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Don Winslow: Broken review - a staggering crash course in the possibilities of crime | reviews, news & interviews

Don Winslow: Broken review - a staggering crash course in the possibilities of crime

Don Winslow: Broken review - a staggering crash course in the possibilities of crime

A brilliantly ranging, complex collection of short crime novels from a master of the genre

Don Winslow, one of the finest crime writers today© Robert Gallagher

One of the masters of both mystery and thriller, Don Winslow’s latest volume is a reading bonanza: a collection of six crime-focused short novels (‘novellas’ feels too fancy for a writer so unpretentious) that riffs off the genre with technical virtuosity, building to a staggering immersion in the possibilities of the form. It’s a hugely enjoyable crash course in the chameleon-like possibilities of crime; a whizz of a read.

Winslow is a writer with extraordinary range. He is best known for his epic trilogy on the Mexican drugs war, twenty years in the making, that he concluded this year. The Power of the Dog, The Cartel and The Border take in the corruption, violence, horror and appalling human cost of the fraught conflict between Mexico, its drug sellers, and the United States, its affluent and ignorant neighbour, a nation of addicts. Winslow’s ostensible topic is the knife-edge between criminal and lawful conduct. He has also written an extraordinary series of novels centred on surfer sleuth Boone Daniels and his cronies in Southern California: flawed characters who hunt bad guys. “The Dawn Patrol” and “The Gentleman’s Hour” are titles that give something of the flavour. Then, there’s his huge novel about the police in New York: The Force. A proverbial page-turner, heart-breaking, mordantly illuminating, hinging on temptation and corruption, yet irradiated by its characters’ attempts to transcend their circumstances.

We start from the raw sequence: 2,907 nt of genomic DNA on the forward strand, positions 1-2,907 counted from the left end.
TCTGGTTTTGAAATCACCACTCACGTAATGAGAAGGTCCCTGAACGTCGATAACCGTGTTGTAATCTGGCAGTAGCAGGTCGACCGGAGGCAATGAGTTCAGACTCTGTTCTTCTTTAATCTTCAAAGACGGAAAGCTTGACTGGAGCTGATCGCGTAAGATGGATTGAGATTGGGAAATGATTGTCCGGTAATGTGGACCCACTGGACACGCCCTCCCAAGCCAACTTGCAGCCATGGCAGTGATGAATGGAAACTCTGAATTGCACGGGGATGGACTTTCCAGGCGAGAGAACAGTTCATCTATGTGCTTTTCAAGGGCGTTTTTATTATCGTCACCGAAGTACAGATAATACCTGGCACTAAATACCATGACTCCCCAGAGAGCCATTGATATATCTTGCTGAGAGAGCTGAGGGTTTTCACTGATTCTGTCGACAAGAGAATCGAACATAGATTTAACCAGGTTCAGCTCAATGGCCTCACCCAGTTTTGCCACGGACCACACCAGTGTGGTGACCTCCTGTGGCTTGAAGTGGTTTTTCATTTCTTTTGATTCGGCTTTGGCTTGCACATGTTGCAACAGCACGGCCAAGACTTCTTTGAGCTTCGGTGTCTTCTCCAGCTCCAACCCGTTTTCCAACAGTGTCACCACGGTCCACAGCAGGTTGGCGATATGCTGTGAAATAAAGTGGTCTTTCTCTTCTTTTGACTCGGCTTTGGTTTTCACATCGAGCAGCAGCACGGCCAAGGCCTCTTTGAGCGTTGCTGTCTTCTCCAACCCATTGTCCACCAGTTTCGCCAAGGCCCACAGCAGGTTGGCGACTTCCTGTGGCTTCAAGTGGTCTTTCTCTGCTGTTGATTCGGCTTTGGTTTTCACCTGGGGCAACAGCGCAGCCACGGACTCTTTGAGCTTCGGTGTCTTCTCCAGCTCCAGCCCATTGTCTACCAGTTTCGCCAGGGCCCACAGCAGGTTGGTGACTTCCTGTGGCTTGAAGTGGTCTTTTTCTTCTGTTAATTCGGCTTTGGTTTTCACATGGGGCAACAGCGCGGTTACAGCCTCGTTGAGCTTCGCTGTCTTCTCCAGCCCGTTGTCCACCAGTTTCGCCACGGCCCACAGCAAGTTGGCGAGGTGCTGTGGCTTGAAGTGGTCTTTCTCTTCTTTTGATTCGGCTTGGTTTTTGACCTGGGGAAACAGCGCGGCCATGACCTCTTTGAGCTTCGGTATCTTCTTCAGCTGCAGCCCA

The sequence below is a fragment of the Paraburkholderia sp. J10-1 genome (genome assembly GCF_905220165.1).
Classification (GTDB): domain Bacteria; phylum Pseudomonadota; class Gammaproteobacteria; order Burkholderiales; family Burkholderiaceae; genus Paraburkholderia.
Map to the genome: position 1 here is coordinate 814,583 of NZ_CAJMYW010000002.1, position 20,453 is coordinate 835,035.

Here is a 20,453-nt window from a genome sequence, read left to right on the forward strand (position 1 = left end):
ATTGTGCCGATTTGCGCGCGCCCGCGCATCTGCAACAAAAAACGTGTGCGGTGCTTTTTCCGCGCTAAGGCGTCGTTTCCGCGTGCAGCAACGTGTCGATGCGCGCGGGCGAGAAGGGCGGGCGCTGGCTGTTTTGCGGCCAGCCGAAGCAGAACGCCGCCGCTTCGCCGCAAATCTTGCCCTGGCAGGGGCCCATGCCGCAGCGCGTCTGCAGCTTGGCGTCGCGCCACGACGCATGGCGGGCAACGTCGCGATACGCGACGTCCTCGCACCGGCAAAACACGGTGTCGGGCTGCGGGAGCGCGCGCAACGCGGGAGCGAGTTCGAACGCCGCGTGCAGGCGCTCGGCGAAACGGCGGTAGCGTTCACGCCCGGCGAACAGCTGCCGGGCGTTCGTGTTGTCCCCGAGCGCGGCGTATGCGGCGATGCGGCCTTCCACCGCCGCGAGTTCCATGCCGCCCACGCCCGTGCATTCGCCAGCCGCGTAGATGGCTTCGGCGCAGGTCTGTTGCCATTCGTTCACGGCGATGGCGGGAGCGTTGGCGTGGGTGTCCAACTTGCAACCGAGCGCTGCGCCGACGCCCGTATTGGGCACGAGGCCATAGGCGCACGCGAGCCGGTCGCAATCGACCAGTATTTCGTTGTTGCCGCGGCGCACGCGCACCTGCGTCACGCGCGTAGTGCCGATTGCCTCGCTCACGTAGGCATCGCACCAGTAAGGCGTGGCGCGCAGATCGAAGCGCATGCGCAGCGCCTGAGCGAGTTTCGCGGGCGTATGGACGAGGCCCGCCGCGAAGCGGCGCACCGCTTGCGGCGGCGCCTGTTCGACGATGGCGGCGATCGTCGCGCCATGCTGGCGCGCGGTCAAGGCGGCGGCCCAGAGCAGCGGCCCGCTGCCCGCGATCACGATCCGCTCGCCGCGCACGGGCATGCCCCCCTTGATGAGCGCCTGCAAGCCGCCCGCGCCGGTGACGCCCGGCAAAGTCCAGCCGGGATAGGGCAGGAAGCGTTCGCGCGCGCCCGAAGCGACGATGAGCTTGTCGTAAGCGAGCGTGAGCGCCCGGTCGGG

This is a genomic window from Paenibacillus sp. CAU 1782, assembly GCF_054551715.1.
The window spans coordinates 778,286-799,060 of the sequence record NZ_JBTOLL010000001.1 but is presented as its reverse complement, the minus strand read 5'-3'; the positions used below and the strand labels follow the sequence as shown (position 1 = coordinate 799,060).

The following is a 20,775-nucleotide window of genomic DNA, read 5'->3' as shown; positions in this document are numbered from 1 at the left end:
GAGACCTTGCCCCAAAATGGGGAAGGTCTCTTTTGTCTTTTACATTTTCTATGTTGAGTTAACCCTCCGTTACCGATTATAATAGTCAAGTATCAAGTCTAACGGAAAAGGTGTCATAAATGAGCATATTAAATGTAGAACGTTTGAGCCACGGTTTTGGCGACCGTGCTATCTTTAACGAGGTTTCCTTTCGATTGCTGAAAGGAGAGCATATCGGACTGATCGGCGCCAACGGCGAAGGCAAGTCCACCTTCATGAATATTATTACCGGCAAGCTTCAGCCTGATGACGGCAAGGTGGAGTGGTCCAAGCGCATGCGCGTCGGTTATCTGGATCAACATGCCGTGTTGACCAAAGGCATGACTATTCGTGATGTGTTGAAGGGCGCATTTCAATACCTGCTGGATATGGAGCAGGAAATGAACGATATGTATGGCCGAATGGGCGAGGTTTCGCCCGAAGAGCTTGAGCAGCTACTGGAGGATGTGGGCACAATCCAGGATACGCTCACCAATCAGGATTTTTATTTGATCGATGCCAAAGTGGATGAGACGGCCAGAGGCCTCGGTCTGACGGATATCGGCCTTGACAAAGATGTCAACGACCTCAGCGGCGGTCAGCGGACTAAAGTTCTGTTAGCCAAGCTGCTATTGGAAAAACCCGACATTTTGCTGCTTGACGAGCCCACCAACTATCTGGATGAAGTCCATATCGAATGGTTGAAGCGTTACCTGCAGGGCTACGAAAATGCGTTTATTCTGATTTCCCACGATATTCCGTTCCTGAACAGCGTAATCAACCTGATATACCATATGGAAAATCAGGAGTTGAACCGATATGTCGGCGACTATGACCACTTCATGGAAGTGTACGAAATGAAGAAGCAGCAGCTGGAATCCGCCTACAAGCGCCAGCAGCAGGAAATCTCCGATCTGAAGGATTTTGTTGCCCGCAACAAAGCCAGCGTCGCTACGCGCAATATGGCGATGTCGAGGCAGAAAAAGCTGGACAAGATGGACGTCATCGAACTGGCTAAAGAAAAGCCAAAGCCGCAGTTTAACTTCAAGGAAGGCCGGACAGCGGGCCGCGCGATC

Broken cover by Don Winslow

Winslow’s writing is fuelled by anger, fury, cynicism and amusement at the mess that people make. Even when his scale is miniature, as with the short novels in Broken, his scope encompasses the complex evils and flashes of good in modern society, dealing in ambiguity and uncertainty. The titles of the novels in the new collection are characteristic: succinct, atmospheric, in sequence they form a prose poem: “Broken”, “Crime 101” (dedicated to Steve McQueen), “The San Diego Zoo” (written in homage to Elmore Leonard), “Sunset” (after Raymond Chandler) “Paradise” and “The Last Ride”. The stories themselves: meaningful and memorable.

“Broken” is set in post-Katrina New Orleans. Its tense, typically for Winslow, is the historical present. It follows a drug squad, each member delineated and all of them out to take down a boat carrying methamphetamine (a first for the team). We also meet a police family: McNabb brothers Danny and Jimmy and their mother, Eva, a 911 dispatcher. “Broken” indicates the condition that comes for the cops who make it out of policing: broken because of what they’ve seen and what they do. As the avenging cop becomes the monster he is hunting down, the story twists into something savage, terrible, horribly believable and unputdownable. Yet what Winslow does here, and in the stories that follow, is somehow make you believe in the characters and their world, although it could not be further from the direct experience of his readers. The tales are jammed with information, painlessly conveyed.